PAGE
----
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What to look for on a coffee label


When buying a coffee it can be hard to know which one to choose.  Faced with the array of choices on-line or even in a supermarket aisle, it can be a little overwhelming as a wall of coffee choices stares back at you!  But if you know the key things to look for, it can make the dilemma much easier to deal with. Not all coffees are labelled the same but there are some key bits of information that a good coffee will have on the label.

The Region.

UK food labelling law requires the producer to let you know what country the product is from, so this at least will be indicated somewhere on the label. A decent coffee will also let you know which particular region. Some will even go into details of which particular farm and maybe which particular mill the coffee was processed in.  This might be considered information overload but if you are keen on a particular region this will be great information for you. You might have enjoyed a coffee previously from that region and this would be a good indicator of a similar coffee.

The ‘Roasted on Date’.

This is a really important information for a high quality coffee. Most supermarket coffees will not state this and you'll likely only get a best before date. This gives you precious little idea of when the coffee was actually roasted. Only a roasted on date lets you know just how fresh the coffee is. The fresher the better and coffee beans are best consumed within 6-8 weeks of roasting.

Altitude or Elevation.

You may not find this on all coffee labels but if it's there it's because the producer is aware of the importance of altitude. High quality coffees are typically grown from at least 1000 m above sea level. Higher altitude growing conditions can make 2 things occur:

  1. The more challenging conditions slows down the growing process creates denser and more complex coffee.
  2. The temperature cycling of cold nights followed by warm days that occurs at high altitudes generates complexities in the sugars developed in the coffee cherries.

So if the coffee states the altitude and it's above 1000m this can be a good sign. There are some exceptions (just to complicate things!). For instance Hawaiian Kona Coffee produces complex flavours at lower altitudes, but this is a coffee grown at more northern latitudes, which creates cooler conditions, that also contribute to slower growing conditions and complex coffees.

Tasting notes.

Tasting notes or ‘in the cup’ is an interpretation of the flavours imbued in the coffee. If you know you like a particular characteristic in your coffee, the tasting notes are a valuable resource. Whether you like chocolate and nutty flavours or prefer acid and fruit this is a good place to look for an indication of the characteristics of the coffee you'll be getting. Sometimes the roaster can get a bit carried away with the prose, and of course this is a subjective area. You may not concur with the interpretation of the person who wrote the cupping notes, but a decent coffee producer will try to give an honest appraisal of the coffee.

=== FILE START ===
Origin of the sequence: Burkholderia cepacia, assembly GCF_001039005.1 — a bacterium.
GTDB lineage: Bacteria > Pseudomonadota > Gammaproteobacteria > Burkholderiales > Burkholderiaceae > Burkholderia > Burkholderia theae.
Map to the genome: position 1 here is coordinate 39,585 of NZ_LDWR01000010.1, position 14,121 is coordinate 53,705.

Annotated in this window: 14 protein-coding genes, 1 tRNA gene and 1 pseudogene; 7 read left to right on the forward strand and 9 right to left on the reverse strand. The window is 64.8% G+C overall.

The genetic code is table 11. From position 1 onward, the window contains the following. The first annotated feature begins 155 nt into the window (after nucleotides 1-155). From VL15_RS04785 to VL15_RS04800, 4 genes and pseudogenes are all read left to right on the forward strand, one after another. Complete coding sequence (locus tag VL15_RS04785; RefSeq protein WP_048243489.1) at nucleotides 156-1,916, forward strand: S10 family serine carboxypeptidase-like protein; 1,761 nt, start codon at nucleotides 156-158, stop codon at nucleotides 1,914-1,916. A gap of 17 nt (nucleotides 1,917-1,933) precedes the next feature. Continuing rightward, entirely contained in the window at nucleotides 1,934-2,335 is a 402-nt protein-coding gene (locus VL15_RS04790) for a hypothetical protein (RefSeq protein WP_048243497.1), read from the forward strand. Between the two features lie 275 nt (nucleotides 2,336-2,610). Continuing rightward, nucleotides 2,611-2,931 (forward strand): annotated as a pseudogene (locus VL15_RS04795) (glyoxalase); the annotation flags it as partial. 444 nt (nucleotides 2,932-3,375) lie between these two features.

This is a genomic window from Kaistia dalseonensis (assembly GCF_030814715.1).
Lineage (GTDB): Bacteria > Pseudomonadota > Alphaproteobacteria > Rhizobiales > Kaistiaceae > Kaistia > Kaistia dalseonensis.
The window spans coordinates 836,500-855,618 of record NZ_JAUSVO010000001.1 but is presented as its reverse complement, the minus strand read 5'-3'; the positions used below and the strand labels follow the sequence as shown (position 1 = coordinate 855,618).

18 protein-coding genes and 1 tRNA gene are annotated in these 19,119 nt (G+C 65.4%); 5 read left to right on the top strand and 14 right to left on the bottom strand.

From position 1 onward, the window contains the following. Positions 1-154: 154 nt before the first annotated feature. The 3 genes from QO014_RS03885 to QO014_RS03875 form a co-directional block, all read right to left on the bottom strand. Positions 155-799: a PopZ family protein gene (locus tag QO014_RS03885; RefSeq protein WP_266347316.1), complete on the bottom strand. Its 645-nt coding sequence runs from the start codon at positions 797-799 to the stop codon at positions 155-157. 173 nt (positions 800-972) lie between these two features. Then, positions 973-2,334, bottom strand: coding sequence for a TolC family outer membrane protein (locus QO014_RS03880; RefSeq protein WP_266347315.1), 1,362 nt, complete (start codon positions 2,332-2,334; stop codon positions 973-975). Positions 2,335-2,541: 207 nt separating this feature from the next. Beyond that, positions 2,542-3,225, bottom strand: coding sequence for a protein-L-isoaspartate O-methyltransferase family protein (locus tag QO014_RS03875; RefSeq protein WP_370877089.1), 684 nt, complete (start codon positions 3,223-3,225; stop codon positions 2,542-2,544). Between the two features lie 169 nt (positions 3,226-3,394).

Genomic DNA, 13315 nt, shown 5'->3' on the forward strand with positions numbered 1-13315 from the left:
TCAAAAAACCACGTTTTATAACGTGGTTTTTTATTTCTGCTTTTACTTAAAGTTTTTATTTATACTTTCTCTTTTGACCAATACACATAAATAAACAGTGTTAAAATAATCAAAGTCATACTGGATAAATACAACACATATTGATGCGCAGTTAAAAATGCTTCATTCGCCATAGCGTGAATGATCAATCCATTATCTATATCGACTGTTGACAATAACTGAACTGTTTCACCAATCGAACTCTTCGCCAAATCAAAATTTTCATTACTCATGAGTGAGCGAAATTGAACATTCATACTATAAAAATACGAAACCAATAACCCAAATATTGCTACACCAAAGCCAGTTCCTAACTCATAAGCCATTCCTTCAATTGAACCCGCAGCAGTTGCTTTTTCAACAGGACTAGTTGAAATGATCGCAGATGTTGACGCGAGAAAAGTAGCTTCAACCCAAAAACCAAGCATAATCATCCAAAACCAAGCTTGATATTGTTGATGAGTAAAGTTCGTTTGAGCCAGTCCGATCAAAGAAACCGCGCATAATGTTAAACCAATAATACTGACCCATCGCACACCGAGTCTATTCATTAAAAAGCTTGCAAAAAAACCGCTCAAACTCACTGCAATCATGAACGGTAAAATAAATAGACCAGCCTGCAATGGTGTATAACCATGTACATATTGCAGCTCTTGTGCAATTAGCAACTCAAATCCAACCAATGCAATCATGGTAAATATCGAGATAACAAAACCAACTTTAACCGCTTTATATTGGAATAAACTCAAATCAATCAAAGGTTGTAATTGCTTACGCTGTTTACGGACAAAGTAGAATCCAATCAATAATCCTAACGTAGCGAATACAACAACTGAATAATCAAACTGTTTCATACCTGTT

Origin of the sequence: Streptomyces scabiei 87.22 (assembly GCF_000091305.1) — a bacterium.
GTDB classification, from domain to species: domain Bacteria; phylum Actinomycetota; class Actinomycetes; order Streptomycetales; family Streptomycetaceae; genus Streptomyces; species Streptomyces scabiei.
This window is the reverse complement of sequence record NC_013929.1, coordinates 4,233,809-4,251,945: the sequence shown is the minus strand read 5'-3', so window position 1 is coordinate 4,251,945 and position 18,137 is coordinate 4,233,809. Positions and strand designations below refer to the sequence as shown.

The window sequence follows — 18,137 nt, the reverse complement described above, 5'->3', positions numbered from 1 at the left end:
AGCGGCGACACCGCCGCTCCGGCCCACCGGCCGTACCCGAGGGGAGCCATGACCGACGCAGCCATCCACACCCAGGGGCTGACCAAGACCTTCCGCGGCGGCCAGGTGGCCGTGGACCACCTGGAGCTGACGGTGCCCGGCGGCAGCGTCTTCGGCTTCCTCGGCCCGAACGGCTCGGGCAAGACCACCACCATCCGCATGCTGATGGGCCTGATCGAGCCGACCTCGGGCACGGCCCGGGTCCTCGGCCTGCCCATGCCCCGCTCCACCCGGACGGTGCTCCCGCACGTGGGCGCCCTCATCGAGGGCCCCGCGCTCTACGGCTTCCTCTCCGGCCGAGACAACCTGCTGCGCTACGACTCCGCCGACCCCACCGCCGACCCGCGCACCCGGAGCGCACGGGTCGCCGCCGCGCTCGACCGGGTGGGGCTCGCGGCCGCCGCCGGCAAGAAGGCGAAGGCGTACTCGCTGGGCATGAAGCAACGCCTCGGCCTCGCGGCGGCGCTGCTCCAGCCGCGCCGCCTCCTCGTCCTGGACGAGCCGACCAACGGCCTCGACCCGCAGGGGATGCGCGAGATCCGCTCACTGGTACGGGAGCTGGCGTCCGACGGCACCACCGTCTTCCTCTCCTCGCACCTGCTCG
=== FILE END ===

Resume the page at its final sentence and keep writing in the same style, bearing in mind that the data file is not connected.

Grind Type.

If you’re buying ground coffee it’s important to try to get coffee ground for your particular method of brewing. Faster methods such as Espresso or Moka Pots should be ground fine. Slower methods like cafetiere/french press or pour over methods should be ground more coarsely. Some packs will state what method the grind in the pack is best suited for. Sometimes supermarket packs will say ‘suitable for all coffee types’. This is misleading and will probably be a medium grind which will most likely suit a pour-over filter or aeropress, but will not be great for espresso or cafetiere.

Bean variety.

There are 2 main species of coffee plant used in the coffee industry. The first is Aribica. High quality coffee is typically of the Aribica type. There are many sub-types of the Arabica bean that have been developed and hybridised over the years to suit different growing conditions and impart particular flavours. The second type is the Robusta. This is of lower taste quality and is used by some producers for one or more of the following reasons:

  1. It’s cheaper to farm producing greater yields at lower altitude.
  2. It has a higher caffeine content per gram. This imparts a bitter flavour to the coffee.
  3. It is more amenable to processing for the purpose of making instant coffees.

In short, try to find coffee with 100% Aribica beans. Needles to say at The Little Coffee Roastery we only use Aribica!

As you become more familiar with the language and detail of coffee labels, you’ll be able to make more informed choices and improve your chances of picking out a coffee you’ll enjoy. Hopefully you’ll move away from basing choices on cool label designs, funky names or whats on special offer that week, although I guess we’ve all done that at some point!

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